Thank you for sharing!

33 thoughts on “Best Milk Alternative for Alpha-Gal Syndrome”

  1. Charlie-Elizabeth Nadeau

    Interesting, learned a lot.Thank you for this analysis, I like that you were able to find an alternative close to the benefits of cow milk but that’s non dairy. I used to drink mainly almond milk but will work to switching to soy and pea milk. Thank you for sharing!

    1. I’m glad you found it helpful! I’ve definitely noticed big benefits from switching from almond milk (no protein) to soy milk and pea milk (about as much protein as traditional dairy).

  2. Interesting! I don’t have alpha gal syndrome but I do like to mix alternative milk into the mix along with our cows or goat’s milk for my family! I like variety in our diets, but understanding the differences in nutrition between alternative milks is great to know 🙂

  3. As a Nutritionist of many years, this is the first time I can remember hearing of Alpha Gal Syndrome. Many of my clients do not tolerate milk and have to resort to nut milks. Thanks for sharing such an informative post. I am very intrigued.

    1. It’s a relatively new syndrome, first identified in 2002. Unfortunately, as temperatures warm across the nation, the lone star tick’s range is expanding and more Americans are living with an alpha-gal allergy.

  4. I found this article about milk alternatives to be very helpful. I don’t have a dairy allergy, and I consume dairy. I eat vegetarian, so I have to ensure I get enough B12.

  5. Very detailed post. I had no idea there were so many alternatives to dairy milk. My niece is intolerant of milk – I’ll send this her way!

  6. I had no idea what AGS was until I looked it up. Fascinating stuff! We use Almond milk a lot around here, but Flax Milk may be a better alternative for us! Thanks for the info!

  7. Wow I had no idea what Alpha Gal syndrome was until reading this blog. I was just looking for alternatives to cow milk. What an invaluable resource this is. Thank you for the detailed analysis of vitamins and minerals that are essential and that you need to replace if not drinking cows milk.

  8. Wow. I don’t know how I’ve never heard of this syndrome. I’m so glad I stumbled upon your blog. Very insightful. I’m bookmarking!

      1. Very high in oxalates however. I am prone to kidney stones. I was also concerned about the estrogens in soy milk (which also has moderate level of oxalates). Any thought on best choice for me?


        1. Hi Daniel! Kidney stones are so awful. I’m sorry you have to watch out for them! According to a research report published on the National Library of Medicine site, “Coconut and flax milk have undetectable oxalate levels; coconut milk also has comparatively low sodium, calcium and potassium, while flax milk has the most sodium.” You can read more here. I hope that’s helpful!

  9. Found your site and love it so far – BUT have to disagree on this one. Soy milk is sooooo not good for you overall.

    1. I totally appreciate where you are coming from, and I know many people who share your view point. Personally, I’ve opted for an “everything in moderation” approach to soy milk, ensuring that I don’t consume a lot of other soy-based products (with the exception of edamame which I also eat in moderation), and it’s worked well for me. Thank you so much for stopping by and sharing your perspective! <3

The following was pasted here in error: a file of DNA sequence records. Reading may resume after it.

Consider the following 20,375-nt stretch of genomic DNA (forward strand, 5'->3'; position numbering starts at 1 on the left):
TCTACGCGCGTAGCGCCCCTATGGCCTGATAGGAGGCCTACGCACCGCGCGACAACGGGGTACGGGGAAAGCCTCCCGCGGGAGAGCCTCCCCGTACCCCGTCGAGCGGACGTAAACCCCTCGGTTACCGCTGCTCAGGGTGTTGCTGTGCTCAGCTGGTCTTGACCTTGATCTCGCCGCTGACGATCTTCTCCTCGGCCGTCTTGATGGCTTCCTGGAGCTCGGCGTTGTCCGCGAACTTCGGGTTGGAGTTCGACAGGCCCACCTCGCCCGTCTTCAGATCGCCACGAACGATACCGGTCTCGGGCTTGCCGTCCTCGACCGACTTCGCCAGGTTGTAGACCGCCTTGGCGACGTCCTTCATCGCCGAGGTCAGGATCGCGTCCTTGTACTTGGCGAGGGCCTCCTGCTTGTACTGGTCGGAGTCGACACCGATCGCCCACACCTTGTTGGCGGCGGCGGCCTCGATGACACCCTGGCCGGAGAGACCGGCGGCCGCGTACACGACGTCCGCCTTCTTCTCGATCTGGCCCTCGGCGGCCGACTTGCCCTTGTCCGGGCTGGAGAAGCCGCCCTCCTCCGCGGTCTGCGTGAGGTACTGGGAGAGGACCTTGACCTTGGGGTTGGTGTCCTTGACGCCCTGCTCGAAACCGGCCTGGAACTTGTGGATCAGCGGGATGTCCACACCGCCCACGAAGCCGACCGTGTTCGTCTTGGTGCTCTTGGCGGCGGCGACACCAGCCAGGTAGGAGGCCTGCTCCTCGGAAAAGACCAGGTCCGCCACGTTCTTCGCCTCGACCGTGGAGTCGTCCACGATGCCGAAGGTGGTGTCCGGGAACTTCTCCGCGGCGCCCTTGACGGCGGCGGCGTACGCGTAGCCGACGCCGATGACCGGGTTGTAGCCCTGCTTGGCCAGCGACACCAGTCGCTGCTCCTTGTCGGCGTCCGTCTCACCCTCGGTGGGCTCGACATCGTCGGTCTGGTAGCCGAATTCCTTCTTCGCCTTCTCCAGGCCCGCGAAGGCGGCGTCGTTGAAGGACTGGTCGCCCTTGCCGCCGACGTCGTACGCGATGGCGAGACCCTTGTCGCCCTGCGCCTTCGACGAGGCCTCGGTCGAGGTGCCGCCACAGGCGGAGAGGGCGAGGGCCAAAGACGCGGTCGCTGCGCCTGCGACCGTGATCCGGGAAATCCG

10. After suffering for months, and having several unsuccessful diagnoses, I’m finally being tested for Alpha Gal. Thank you for doing so much work…I was feeling very overwhelmed after googling this syndrome and thinking about how this will change my life. I’m encouraged to see that you have taken steps to be the healthiest you can be and graciously shared your knowledge! I’m hoping mine will be one that goes away and hoping the same for you.

  11. I also have alpha-gal and I also have the FIG app. As I read through this page it appeared helpful but as far as mild alternative you graded the lack of Vit B-12 and Riboflavin (Vit B-2). On FIG app it shows Riboflavin is normally vegan but may be derived from or processed with non-vegan sources such as mammalian by products. I have heard if it says vegan or organic it cannot legally contain it however I have also read organic is 95% organic and 5% nonorganic allowed by FDA. It is such a slippery slope and although I am working diligently to avoid all these things it feels hopeless most times because something is still triggering me shortly after eating. I’ve heard acupuncture is a good alternative to help with symptoms. Here’s hoping for a breakthrough to cure this nasty illness.

  12. I am so glad to meet you! We live south of you in a rural area where I love the outside world and get many tick bites each year. I had alpha gal for a least 2 years before being diagnosed. I have tried a few alternatives but I can’t do soy and need to limit nuts. I had a reaction last night I think to coconut milk since that was the only new food. Have you heard of reactions to guar gum or gellan gum?

    1. Hi Lea! Thanks for stopping by and sharing your story. Yes, some alpha gals do have sensitivities to gums. I *just* read a great explanation about *why* and just spent a little time trying to find it again so I could share it with you, but no luck. Darn it! I’ll keep looking, and if I find it, I’ll either post it here or email it to you. Hope that helps! Sage.